A Conversation About Conversational AI with Pypestream’s Chief Product Officer
If you’ve surfed the web recently, you may have been inundated with advertising for language learning solutions. “The App That Teaches You a Language in 20 Minutes a Day” is the typical headline vying for your attention. It certainly sounds promising; who wouldn’t want to learn a new language in no time flat? Whether or not these claims are valid are to be seen, but whatever these apps are doing, they must have been built with some extraordinary fundamental teaching techniques. After all, without the proper training, how are you going to learn?
The same can be said for the rise of another language tool – this one artificial in nature. Driven by the promise to deliver 24/7 customer service, virtual assistants, or chatbots, have become increasingly popular solutions for companies. In fact, a recent study found that 53% of organizations expect to use chatbots within 18 months — a 136% growth rate that suggests businesses see real value in these tools. Looking at some of the figures, this investment area should come as no surprise.
Every year, there are a reported 265 billion customer requests. According to Chatbots Magazine, businesses spent nearly $1.3 trillion to service these requests because they are estimated to reduce customer service costs by up to 30%.
Don’t Forget About the Data
But while companies are spending big money in developing and building chatbot technology, the investment in the data to teach these virtual assistants can’t be denied. Like the apps promising to teach us how to learn a second language, chatbots need a foundational learning system to ensure it understands how to talk to customers.
“One of the biggest barriers to conversational Ai is data,” explained Pypestream’s Rahul Garg. As the Chief Product Officer heading up product and engineering, his team is responsible for building conversational AI platforms and products. And while the future for conversational AI looks bright, it’s not without its challenges.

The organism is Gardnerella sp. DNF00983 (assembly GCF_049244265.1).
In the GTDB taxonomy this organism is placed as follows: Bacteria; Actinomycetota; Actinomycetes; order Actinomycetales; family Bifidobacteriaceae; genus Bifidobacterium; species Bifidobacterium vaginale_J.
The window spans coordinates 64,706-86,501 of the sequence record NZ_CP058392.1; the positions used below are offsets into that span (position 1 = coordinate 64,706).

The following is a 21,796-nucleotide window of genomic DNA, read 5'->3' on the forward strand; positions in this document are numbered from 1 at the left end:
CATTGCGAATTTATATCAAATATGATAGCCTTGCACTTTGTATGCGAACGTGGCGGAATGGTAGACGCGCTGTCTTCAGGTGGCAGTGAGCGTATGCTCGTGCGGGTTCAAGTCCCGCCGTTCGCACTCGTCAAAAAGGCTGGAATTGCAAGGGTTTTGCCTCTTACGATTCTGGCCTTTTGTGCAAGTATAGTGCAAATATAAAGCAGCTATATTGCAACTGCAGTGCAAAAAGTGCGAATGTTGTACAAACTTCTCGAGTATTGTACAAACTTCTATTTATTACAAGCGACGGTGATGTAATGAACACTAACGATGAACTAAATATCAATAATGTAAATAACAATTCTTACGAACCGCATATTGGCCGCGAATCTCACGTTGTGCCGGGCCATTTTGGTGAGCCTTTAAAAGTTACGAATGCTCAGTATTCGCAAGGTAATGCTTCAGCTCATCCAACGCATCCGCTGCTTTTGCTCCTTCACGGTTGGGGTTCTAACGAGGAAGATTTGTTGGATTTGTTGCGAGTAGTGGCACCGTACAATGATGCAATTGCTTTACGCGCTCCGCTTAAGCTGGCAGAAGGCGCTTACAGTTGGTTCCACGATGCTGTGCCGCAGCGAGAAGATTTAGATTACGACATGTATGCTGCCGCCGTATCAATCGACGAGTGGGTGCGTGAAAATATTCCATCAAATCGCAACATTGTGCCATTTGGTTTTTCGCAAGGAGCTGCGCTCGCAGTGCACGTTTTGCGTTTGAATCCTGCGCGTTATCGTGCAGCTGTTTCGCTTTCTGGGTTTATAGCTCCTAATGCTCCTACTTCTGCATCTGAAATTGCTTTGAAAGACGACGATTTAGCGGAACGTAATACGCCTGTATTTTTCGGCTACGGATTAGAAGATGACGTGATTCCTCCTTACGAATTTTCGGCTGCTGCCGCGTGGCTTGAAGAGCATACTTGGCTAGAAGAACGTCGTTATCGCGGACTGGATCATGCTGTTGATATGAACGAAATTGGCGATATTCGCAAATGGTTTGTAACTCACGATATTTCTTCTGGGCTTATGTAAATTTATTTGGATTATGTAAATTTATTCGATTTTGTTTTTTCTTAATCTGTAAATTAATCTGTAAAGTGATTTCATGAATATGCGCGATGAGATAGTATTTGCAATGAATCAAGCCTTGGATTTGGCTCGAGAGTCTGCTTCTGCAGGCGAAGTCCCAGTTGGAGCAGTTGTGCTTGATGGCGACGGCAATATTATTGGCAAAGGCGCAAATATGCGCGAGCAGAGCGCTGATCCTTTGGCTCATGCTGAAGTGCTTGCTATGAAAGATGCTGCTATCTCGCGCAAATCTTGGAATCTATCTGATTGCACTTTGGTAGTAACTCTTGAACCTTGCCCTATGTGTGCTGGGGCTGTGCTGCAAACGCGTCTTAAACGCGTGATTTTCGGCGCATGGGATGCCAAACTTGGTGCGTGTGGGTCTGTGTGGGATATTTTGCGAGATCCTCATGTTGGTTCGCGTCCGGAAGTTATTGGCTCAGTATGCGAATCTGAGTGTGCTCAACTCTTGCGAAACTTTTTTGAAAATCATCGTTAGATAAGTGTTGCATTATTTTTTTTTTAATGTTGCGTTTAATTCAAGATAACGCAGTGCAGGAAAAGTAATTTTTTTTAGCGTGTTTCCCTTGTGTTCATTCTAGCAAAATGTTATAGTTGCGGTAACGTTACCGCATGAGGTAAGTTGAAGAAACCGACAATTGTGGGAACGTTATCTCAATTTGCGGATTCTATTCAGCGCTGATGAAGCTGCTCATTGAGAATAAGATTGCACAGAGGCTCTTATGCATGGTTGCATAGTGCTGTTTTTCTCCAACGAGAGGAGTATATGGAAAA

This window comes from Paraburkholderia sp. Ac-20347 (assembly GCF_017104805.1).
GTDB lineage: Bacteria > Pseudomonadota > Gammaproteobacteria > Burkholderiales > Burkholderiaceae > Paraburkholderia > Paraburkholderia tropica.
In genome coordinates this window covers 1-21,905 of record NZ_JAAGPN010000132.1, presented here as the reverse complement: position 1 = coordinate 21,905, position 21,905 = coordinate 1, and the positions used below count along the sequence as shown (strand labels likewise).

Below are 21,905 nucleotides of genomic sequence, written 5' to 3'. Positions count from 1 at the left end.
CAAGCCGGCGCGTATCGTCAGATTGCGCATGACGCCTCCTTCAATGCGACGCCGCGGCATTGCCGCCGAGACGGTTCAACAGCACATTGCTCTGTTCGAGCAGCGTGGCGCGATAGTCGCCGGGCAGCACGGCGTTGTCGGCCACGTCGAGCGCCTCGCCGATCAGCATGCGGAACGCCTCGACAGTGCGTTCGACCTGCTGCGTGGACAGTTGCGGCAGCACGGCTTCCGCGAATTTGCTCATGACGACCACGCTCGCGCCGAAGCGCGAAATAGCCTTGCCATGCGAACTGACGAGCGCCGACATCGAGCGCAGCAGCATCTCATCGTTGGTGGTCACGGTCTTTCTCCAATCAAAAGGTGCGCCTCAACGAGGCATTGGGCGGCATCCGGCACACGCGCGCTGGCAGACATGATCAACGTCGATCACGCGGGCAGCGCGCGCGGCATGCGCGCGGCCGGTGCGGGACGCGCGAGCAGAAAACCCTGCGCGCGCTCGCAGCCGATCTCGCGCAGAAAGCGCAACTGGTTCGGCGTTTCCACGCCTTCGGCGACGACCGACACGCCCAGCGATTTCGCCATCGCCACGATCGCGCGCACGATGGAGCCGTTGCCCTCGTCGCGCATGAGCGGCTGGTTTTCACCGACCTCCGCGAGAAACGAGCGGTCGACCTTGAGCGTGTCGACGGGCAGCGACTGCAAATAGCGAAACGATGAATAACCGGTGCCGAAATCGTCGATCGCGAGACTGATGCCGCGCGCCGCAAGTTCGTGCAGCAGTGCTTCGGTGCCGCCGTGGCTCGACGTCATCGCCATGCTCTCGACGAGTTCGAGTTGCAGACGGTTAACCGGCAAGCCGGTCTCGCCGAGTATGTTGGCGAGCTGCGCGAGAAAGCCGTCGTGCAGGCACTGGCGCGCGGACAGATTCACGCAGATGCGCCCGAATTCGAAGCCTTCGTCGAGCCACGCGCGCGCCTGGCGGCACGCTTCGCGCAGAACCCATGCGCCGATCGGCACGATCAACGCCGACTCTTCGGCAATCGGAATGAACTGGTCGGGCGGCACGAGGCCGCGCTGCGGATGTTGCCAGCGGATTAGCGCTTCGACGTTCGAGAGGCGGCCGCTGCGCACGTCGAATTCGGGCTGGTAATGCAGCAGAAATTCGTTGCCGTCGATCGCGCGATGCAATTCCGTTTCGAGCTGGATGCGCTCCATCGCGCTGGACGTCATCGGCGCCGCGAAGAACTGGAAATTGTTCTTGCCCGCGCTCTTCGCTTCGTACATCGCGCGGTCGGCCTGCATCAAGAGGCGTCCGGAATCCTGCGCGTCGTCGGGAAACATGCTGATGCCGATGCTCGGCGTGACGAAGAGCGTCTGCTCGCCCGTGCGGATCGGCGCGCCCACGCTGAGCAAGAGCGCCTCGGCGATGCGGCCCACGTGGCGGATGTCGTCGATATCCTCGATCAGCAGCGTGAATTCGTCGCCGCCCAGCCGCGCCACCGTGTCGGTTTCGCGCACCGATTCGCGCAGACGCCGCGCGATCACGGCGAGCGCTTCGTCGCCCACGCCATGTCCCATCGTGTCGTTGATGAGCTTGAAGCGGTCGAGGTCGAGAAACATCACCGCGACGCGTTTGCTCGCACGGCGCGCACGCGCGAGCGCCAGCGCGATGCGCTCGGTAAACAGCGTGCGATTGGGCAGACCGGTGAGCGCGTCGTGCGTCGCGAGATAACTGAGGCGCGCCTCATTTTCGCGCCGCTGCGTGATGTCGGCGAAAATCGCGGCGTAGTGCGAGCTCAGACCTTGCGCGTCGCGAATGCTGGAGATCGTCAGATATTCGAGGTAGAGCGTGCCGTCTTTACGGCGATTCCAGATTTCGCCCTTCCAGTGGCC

“Conversational AI is not some magic bullet that can instantly start conversing with customers; it requires foundational data to understand utterances and how humans speak.” Garg says this data is what’s needed to feed the AI models that are powering the chatbots. “Most of our customers lack the foundational data needed to guide the development of these conversational solutions,” added Garg. “And for those that do have the data, most don’t have data that can be easily used to build out a conversational model.
“While organizations have tons of transcriptions from call logs, they’re not usually very precise, labeled, or relevant as they are from voice transcripts. People tend to speak very differently when they type versus what they say on the phone. So, we spend a lot of time either cleansing the data or trying to acquire data that addresses their specific use case.”
Conversational AI requires the right data being fed into the right models. “Data really drives helps build a great natural language understanding model using algorithms like a support vector machine,” said Garg. “At the end of the day, you give it 50 examples of how somebody says something, and then it creates a model which understands with some confidence what a customer is trying to say. It’s not a keyword system because underneath it there’s an algorithm that’s based on words and articles that has a semantic understanding of how those words relate to their dialogue. For example, a sentence where you use the word blue – indicating a feeling versus a color – the algorithm uses that semantic dictionary underneath it to understand the difference and create a custom model.”
Ultimately, conversational AI is built on the right data. “It’s very important to understand the market you’re in and obtain the right data sets in advance to be able to understand and train your models to succeed with conversational AI,” said Garg.